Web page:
Although a trademark does not protect your app’s idea, the documentation required to register a trademark does serve to mark a set point-in-time.  If someone tries to dispute idea development timing, this documentation will be essential to display the timeline.

By protecting the app’s brand, app developers can control the app’s consumer perception by differentiating the developer’s app from other comparable apps on the market.  Trademark protection provides developers an exclusive right to use the mark connected to the app.   However, the developer must ensure that the name, logo, or slogan chosen for the app does not infringe another app owner’s right in a mark, so the developer must follow proper clearance procedures before choosing a brand.


Copyright law is critical in the development and protection of apps.  Copyright is the protection given to the creators of original works of authorship, including literary, dramatic, musical, artistic and other intellectual works.  A person that exploits the exclusive rights of copyright without the copyright owner’s permission commits copyright infringement.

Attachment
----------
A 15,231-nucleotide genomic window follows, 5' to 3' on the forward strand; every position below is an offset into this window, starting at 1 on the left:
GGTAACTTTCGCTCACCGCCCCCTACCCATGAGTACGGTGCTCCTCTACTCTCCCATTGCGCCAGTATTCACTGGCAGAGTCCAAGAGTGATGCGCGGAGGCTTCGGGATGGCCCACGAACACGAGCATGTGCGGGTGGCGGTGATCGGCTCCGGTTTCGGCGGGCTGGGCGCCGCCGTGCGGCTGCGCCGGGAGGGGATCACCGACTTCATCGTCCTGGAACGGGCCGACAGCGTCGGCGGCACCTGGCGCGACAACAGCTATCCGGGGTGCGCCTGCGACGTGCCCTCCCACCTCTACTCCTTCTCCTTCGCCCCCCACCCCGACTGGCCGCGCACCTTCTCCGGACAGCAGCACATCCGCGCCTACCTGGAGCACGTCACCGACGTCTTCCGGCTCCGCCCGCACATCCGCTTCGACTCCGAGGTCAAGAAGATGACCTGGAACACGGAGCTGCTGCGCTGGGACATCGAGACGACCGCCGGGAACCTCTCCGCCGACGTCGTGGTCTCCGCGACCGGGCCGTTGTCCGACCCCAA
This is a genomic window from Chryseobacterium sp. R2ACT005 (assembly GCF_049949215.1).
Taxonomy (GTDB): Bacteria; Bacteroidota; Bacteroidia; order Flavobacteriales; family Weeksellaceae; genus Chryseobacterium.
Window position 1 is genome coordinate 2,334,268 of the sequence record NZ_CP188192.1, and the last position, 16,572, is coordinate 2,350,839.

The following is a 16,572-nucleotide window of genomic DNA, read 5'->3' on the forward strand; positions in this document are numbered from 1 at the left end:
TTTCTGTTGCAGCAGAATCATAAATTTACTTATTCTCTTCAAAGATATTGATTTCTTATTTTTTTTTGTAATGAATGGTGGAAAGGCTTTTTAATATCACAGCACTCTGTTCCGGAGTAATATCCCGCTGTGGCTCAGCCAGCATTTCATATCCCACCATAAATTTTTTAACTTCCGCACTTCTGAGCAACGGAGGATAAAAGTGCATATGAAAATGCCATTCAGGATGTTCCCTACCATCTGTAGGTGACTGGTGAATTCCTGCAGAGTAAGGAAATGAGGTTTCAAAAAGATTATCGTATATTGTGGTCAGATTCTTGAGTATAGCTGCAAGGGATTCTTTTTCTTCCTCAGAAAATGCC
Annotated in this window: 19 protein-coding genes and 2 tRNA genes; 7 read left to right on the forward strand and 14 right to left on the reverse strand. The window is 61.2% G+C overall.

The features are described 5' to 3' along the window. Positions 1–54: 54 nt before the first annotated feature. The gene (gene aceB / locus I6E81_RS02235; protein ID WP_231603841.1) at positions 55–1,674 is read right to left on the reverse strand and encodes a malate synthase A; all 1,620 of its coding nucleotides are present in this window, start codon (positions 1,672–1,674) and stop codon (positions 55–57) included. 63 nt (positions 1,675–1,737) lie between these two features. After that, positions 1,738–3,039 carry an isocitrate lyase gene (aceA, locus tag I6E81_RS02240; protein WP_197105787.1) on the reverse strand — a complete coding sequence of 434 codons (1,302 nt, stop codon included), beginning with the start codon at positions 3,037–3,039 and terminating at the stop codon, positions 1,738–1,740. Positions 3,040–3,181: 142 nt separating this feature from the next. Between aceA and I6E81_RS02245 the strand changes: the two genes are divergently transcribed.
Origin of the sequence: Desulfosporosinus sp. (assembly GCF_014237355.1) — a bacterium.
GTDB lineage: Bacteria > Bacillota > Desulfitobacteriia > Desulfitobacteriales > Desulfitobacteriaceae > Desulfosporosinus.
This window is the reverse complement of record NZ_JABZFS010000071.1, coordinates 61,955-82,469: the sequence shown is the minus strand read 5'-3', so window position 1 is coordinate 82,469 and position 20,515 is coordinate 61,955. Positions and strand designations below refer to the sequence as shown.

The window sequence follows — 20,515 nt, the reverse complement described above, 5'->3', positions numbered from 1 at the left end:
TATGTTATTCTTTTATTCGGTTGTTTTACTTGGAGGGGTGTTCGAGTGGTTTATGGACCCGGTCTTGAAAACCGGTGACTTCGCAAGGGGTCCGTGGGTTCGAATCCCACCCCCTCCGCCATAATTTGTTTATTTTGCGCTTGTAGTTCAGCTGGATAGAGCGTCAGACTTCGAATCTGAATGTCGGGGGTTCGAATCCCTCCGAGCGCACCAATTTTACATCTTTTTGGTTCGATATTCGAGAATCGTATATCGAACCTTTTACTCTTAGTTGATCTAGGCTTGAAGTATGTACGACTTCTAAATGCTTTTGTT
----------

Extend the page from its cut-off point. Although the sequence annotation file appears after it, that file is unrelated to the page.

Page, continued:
Software applications are designed with a unique source code that allows them to run on the intended platform.  Source code is specific instructions for computers and mobile devices written in a human-readable computer language that facilitates the actions of the computer or mobile device.  Source code meets the copyright protection standard when it is deemed an “original work” created by the app developer and fixed in a “tangible medium.”

Copyright law protection kicks in once the source code is written.  By registering the source code with the U.S. Copyright office, developers establish public notice that they own the work and have the standing to litigate infringement in federal court.  Beyond creating the presumption that the developer is the creator and sole owner of the work, registering source code with the Copyright Office allows the owner to collect monetary damages from infringers in court.

Equipped with a baseline for the best practices for the necessary strategy, market, organization, and security considerations, you can side hustle your app. 

Edited by: Melanie Mitchell